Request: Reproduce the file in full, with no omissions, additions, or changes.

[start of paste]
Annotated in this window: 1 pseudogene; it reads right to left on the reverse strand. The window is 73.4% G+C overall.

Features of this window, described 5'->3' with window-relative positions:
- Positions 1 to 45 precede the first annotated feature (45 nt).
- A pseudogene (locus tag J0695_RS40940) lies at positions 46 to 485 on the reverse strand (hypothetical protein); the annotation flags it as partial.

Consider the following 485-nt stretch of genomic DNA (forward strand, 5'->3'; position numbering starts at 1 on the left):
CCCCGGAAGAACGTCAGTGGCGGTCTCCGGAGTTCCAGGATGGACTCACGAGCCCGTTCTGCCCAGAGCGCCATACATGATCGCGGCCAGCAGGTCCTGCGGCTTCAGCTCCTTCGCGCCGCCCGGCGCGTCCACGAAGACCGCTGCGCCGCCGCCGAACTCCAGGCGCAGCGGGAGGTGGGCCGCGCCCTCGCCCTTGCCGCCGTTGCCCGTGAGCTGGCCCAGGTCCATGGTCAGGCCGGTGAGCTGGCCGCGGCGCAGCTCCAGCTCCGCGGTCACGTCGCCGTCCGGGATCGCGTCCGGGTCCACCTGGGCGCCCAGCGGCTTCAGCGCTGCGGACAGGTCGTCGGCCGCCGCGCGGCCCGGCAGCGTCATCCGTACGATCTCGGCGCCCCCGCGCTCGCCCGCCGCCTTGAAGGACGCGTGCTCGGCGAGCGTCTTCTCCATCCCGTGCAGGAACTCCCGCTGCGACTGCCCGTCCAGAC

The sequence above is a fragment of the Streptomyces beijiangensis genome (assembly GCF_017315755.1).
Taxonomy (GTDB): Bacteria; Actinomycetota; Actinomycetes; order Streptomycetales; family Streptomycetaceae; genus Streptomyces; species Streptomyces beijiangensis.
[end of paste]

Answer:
Annotated in this window: 1 pseudogene; it reads right to left on the reverse strand. The window is 73.4% G+C overall.

Features of this window, described 5'->3' with window-relative positions:
- Positions 1 to 45 precede the first annotated feature (45 nt).
- A pseudogene (locus tag J0695_RS40940) lies at positions 46 to 485 on the reverse strand (hypothetical protein); the annotation flags it as partial.

Consider the following 485-nt stretch of genomic DNA (forward strand, 5'->3'; position numbering starts at 1 on the left):
CCCCGGAAGAACGTCAGTGGCGGTCTCCGGAGTTCCAGGATGGACTCACGAGCCCGTTCTGCCCAGAGCGCCATACATGATCGCGGCCAGCAGGTCCTGCGGCTTCAGCTCCTTCGCGCCGCCCGGCGCGTCCACGAAGACCGCTGCGCCGCCGCCGAACTCCAGGCGCAGCGGGAGGTGGGCCGCGCCCTCGCCCTTGCCGCCGTTGCCCGTGAGCTGGCCCAGGTCCATGGTCAGGCCGGTGAGCTGGCCGCGGCGCAGCTCCAGCTCCGCGGTCACGTCGCCGTCCGGGATCGCGTCCGGGTCCACCTGGGCGCCCAGCGGCTTCAGCGCTGCGGACAGGTCGTCGGCCGCCGCGCGGCCCGGCAGCGTCATCCGTACGATCTCGGCGCCCCCGCGCTCGCCCGCCGCCTTGAAGGACGCGTGCTCGGCGAGCGTCTTCTCCATCCCGTGCAGGAACTCCCGCTGCGACTGCCCGTCCAGAC

The sequence above is a fragment of the Streptomyces beijiangensis genome (assembly GCF_017315755.1).
Taxonomy (GTDB): Bacteria; Actinomycetota; Actinomycetes; order Streptomycetales; family Streptomycetaceae; genus Streptomyces; species Streptomyces beijiangensis.